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MLA Guidelines for Students

by Van Thompson, Demand Media

    The Modern Language Association Style Manual is one of the most common style guides and often the first one used by students. Students writing research papers in the arts and humanities, as well as in middle and high school, are often required to use MLA style. MLA provides guidance for formatting papers and citing references, ensuring that your paper is consistent and easy to read.

    Header

    The first page of an MLA paper has a double-spaced header in the top left corner. Type your name on the first line, with your professor's name on the following line. The third line is for the class title and the fourth line should have the date formatted with the day first, such as 10 August 2013. Each page should have your last name followed by the page number in the upper right hand corner, and your paper needs a title centered on the first page immediately after the header.

    Formatting

    MLA papers use 1-inch margins all around and an easy-to-read font that is distinct from italics, such as Times New Roman. Your paper must be typed and printed on 8.5-by-11-inch paper. Use italics for titles of books, magazines and other references. MLA papers do not use footnotes. Instead, use endnotes, and put the endnotes page immediately before your Works Cited page. On your endnotes page, type and center the word Endnotes. MLA style does not mandate an endnotes page. Instead endnotes are an option for providing further clarification and details.

    Spacing

    MLA papers require double-spacing. This makes it easier to edit them and ensures that your professor can add notes to your paper. Paragraphs should begin on a new line without any additional spacing, but must be indented one-half inch. On most computers, pressing the tab key will yield the proper indentation. If you insert a quotation that is more than four lines long, the quotation should be indented on both sides and preceded by a colon and one line of space.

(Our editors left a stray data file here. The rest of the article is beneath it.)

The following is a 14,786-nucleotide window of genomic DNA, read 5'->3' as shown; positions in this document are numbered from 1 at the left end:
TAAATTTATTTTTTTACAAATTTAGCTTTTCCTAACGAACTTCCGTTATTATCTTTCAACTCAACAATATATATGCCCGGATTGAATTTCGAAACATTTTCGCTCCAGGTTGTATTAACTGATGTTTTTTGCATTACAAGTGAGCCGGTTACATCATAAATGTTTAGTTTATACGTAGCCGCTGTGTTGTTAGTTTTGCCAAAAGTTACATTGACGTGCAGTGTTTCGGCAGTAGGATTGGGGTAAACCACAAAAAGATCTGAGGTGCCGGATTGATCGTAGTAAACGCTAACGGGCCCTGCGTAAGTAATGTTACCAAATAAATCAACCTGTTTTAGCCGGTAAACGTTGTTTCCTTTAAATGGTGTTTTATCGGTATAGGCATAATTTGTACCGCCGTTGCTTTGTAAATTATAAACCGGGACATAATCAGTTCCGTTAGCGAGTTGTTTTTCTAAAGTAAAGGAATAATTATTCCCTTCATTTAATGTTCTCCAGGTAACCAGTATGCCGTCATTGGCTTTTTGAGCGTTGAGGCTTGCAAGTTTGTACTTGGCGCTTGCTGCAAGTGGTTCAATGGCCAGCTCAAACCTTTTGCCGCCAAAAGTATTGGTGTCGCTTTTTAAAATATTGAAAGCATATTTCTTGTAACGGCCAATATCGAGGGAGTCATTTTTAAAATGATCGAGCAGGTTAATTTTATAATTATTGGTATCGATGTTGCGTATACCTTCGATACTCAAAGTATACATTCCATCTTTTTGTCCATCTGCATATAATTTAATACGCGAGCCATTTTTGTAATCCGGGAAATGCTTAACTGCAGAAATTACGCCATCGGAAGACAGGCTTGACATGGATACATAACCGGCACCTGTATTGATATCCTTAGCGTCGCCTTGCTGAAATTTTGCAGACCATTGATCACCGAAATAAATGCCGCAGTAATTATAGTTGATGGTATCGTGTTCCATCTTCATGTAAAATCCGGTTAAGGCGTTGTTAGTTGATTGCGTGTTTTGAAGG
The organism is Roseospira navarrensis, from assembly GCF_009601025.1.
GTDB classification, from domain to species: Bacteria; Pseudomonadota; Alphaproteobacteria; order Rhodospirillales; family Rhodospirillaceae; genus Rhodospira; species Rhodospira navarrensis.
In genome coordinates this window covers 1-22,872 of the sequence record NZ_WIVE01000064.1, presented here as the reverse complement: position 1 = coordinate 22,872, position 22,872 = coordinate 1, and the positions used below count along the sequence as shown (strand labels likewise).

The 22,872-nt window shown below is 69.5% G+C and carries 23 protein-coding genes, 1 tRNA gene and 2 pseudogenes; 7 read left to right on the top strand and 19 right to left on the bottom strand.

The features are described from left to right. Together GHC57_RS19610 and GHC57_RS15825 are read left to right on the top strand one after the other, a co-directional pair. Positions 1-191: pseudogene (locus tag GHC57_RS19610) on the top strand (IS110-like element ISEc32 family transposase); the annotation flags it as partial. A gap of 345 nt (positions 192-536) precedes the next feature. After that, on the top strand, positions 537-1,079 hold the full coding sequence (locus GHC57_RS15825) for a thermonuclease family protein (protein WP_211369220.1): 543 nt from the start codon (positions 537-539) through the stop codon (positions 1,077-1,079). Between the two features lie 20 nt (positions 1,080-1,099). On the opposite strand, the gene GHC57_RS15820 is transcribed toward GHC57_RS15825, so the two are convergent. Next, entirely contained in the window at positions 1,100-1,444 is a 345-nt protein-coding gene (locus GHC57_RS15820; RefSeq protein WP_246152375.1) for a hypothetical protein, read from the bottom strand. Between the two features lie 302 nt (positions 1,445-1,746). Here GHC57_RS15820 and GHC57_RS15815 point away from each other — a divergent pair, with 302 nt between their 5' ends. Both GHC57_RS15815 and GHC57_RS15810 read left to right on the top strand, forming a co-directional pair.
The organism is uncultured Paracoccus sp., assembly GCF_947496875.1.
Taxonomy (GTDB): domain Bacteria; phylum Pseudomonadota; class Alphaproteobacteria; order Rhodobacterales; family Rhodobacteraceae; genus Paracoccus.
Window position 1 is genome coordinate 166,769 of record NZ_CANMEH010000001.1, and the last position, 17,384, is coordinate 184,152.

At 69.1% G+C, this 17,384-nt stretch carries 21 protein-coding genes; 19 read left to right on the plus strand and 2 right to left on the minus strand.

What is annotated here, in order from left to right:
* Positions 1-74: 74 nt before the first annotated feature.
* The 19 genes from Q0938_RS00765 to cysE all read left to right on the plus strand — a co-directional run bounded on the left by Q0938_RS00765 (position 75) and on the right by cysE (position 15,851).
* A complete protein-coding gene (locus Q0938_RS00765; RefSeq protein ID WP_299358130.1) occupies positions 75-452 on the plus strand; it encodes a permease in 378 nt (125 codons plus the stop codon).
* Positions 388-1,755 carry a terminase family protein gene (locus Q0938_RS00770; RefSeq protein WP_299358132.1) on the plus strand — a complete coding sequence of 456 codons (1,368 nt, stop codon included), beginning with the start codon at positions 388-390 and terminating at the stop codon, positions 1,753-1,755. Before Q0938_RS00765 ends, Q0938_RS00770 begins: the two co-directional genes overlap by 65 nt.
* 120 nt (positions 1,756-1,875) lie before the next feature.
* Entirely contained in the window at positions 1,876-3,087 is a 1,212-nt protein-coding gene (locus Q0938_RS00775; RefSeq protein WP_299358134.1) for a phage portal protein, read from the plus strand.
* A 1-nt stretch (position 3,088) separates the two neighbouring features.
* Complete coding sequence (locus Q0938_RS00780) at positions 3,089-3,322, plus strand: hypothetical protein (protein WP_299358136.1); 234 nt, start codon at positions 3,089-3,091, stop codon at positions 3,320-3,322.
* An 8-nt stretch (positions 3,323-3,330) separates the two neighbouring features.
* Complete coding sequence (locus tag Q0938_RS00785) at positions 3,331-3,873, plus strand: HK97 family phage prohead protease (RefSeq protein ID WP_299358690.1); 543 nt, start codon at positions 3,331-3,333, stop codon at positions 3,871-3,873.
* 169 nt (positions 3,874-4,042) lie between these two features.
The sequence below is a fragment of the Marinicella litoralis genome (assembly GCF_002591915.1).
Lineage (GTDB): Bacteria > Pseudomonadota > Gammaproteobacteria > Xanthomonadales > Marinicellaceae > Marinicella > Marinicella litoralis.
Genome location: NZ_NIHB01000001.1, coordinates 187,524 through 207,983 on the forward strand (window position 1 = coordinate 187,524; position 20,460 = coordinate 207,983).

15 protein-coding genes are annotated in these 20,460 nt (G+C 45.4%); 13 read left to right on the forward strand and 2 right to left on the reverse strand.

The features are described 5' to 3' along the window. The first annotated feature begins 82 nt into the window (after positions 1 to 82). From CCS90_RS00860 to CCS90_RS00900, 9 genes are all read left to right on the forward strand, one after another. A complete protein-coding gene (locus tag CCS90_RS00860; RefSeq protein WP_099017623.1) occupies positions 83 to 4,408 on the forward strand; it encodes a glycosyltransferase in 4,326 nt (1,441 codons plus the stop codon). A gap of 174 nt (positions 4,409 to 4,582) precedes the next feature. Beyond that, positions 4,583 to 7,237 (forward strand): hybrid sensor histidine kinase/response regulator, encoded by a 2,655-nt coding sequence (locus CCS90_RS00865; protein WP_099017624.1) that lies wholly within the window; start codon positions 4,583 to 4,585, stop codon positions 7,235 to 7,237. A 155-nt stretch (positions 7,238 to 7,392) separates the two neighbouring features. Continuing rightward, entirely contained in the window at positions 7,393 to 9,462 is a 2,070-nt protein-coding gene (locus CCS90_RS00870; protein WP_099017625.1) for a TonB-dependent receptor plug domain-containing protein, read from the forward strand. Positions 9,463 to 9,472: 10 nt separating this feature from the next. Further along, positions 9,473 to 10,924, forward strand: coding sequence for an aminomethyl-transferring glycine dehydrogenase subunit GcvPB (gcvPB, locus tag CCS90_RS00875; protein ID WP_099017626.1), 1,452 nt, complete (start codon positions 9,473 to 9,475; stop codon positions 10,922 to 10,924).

Citations

    When you cite specific facts and figures in your paper or quote a source, use parenthetical citations. Put the author of the work first, followed by the page number. For example, if you're quoting page 9 of a book by John Smith, your citation would look like this: (Smith, 9). List all of your sources in alphabetical order on a Works Cited page at the end of your paper, with Works Cited centered and typed at the top of the page. Cite references using a hanging indent, with all lines after the first line indented. The author's name, last name first, goes first. If you are citing a specific chapter or article title, put the title in quotation marks, followed by the italicized name of the source. For books, list the city of publication, publisher's name and year of publications. For articles, list the volume and issue number and date of publication. Conclude with the page numbers you used or, if citing an entire book, omit the page numbers.

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    About the Author

    Van Thompson is an attorney and writer. A former martial arts instructor, he holds bachelor's degrees in music and computer science from Westchester University, and a juris doctor from Georgia State University. He is the recipient of numerous writing awards, including a 2009 CALI Legal Writing Award.

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